The world is facing a climate change challenge. Growing public pressure and increasing regulations mean that the move towards a lower carbon footprint will be one of the major factors in manufacturing in the decades to come.
Sustainable manufacturing is making its way to the top of the manufacturing boardroom agenda. We are already seeing global OEMs issuing public statements that they have recognised this challenge and they are expecting their supply chains to develop sustainability programmes to meet that agenda.
Two major OEMs in automotive and aerospace are clear that sustainability and reducing their carbon footprint is a key strategic imperative.
Jaguar Land Rover is striving to reduce 30% of its emissions across its manufacturing operations by 2020. It plans to do this by designing and engineering emission-free vehicles and reviewing how it sources materials and eliminates waste. With over 10,000 suppliers, it is building a sustainable, resilient and ethical supply chain particularly through its tier 1 suppliers. This, in turn, will put significant pressure on those further down the supply chain.
Similarly, Rolls Royce set a number of targets in order to minimise the impact of its products on the environment. These include reducing energy use in their operations and facilities by 30% and achieving zero greenhouse gas emissions in its operations and facilities by 2030. Rolls Royce is developing hybrid systems and has a ‘Global Supplier Code of Conduct’ to ensure its suppliers maintain the highest ethical standards, behaviours and compliance. It sees technology playing a fundamental part in this transition.
The direction of travel is all too clear – sustainability will rapidly become a ‘must have’ for all manufacturers. Companies that do not change are likely to be left behind as the world moves towards a greener future.
Unfortunately our Make UK/BDO Manufacturing Outlook survey has shown manufacturer’s investment intentions have contracted throughout 2019. Despite investment intentions returning to positive territory this quarter, they are still very low.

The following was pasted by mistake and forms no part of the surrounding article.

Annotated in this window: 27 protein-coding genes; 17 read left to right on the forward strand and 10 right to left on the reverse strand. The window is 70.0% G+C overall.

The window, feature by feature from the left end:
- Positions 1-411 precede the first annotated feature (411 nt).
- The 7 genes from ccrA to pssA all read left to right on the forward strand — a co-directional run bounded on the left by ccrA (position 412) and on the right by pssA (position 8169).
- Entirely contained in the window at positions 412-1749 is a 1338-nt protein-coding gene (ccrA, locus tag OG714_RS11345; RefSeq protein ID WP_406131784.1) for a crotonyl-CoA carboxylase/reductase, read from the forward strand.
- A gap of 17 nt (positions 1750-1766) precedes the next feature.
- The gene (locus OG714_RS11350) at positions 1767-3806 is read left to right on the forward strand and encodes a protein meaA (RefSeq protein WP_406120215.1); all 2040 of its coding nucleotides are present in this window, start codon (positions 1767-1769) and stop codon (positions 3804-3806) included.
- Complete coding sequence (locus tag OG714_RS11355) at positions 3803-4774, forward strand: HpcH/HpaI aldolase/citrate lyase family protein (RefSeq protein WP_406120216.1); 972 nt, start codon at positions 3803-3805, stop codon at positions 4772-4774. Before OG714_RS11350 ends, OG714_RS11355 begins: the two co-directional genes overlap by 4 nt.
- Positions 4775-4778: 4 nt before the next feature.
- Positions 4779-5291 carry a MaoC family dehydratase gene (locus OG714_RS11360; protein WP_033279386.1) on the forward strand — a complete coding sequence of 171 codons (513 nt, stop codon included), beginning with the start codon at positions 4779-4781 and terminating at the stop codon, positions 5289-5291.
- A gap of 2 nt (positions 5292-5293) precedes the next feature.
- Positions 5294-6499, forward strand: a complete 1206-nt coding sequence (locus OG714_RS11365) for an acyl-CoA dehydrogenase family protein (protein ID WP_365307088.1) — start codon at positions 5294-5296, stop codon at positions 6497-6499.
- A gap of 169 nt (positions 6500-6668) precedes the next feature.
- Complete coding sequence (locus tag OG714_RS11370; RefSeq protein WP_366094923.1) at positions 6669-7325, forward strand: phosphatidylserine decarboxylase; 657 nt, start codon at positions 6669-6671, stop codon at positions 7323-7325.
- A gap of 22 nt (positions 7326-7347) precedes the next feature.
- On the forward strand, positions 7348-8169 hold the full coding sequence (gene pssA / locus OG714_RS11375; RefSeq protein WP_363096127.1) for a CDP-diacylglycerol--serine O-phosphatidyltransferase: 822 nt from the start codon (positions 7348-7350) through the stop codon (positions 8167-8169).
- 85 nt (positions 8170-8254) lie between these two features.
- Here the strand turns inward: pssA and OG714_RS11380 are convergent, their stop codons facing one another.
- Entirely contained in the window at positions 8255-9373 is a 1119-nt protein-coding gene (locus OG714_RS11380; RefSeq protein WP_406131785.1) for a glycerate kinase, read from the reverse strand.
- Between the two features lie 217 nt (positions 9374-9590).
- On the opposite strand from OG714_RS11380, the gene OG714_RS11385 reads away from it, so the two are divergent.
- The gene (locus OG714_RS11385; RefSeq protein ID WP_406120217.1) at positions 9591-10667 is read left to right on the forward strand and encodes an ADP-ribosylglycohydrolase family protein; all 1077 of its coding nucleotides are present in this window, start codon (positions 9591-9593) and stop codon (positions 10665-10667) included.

The move to a more sustainable business often involves high costs and the changes can sometimes be challenging to manage. With the ongoing uncertainty, manufacturers’ ability to make a step change towards a more sustainable future is hugely inhibited. Directly linked to sustainability is fourth industrial revolution and digital transformation. Sustainability wins can be generated through a greater digitalised environment, however we are seeing investment in digital transformation decreasing due to the uncertain and unstable landscape.
With increased reporting requirements from the Government such as the ‘Streamlined Energy and Carbon Reporting’ (SECR) regulations, which require organisations to report on a range of environmental factors including greenhouse gas, it is important for manufacturers to start monitoring the environmental impact of their business and identify ways in which they can improve environmental performance and cut costs and waste.
There is no doubt that sustainability and digital transformation will be major issues for UK manufacturing in the years ahead. There is also no doubt that the sector needs the government to develop a clear and supportive industrial strategy to help support the significant change and high levels of investment that will be required.
Image credit – Fine Detail, taken by Andy Newman at Griffon Hoverworks in Southampton. Shortlisted in the Amateur Manufacturing Process category of the Make UK Photography Competition 2018.
Tom Lawton is National Head of Manufacturing at BDO.